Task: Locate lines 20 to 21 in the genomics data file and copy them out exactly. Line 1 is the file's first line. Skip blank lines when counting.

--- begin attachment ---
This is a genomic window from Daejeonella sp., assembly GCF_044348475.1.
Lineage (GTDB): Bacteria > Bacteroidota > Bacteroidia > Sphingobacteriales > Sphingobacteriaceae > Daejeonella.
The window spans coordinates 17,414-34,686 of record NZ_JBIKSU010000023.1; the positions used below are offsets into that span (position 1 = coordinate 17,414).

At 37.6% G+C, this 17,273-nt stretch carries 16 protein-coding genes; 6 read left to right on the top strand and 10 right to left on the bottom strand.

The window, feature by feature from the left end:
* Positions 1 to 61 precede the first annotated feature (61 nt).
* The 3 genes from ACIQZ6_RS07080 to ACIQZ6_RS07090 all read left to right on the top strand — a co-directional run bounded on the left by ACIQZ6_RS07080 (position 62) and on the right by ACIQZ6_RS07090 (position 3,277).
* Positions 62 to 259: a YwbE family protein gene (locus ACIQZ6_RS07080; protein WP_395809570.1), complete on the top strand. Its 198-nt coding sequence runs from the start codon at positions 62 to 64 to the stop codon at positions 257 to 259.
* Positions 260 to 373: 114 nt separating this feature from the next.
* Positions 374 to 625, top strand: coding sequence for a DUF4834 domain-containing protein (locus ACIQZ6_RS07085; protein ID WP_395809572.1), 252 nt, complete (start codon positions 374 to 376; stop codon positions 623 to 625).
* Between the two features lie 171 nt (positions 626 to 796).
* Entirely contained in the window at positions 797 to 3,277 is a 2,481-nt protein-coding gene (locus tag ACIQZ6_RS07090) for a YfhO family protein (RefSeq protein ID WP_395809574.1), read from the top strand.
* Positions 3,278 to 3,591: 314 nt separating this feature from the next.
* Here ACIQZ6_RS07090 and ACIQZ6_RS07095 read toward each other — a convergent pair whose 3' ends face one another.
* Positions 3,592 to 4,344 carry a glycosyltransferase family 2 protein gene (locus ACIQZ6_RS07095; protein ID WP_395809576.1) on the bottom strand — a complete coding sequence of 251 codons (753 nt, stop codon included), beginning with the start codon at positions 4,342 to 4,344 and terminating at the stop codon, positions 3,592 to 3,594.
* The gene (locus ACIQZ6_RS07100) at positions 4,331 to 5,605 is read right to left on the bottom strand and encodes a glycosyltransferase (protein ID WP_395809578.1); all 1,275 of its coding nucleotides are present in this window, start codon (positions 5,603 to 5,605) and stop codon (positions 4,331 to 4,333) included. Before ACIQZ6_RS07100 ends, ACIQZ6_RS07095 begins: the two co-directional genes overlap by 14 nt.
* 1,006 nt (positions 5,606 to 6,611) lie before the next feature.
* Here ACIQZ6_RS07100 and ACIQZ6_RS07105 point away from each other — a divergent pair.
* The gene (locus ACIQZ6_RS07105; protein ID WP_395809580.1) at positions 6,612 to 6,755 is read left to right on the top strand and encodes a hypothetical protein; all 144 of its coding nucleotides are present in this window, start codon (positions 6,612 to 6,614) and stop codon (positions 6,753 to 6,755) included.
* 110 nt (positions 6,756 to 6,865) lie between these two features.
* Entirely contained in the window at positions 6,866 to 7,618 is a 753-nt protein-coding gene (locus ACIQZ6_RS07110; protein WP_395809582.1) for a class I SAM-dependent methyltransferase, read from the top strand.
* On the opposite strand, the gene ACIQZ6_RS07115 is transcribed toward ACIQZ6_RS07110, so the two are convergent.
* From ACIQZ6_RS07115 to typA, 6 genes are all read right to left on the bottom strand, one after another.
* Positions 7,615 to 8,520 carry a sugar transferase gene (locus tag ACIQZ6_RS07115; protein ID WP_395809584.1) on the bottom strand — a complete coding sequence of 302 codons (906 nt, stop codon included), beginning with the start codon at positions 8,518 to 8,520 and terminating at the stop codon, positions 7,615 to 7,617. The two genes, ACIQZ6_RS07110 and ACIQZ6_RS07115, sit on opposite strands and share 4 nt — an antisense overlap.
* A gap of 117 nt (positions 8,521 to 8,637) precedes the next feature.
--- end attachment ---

* 110 nt (positions 6,756 to 6,865) lie between these two features.
* Entirely contained in the window at positions 6,866 to 7,618 is a 753-nt protein-coding gene (locus ACIQZ6_RS07110; protein WP_395809582.1) for a class I SAM-dependent methyltransferase, read from the top strand.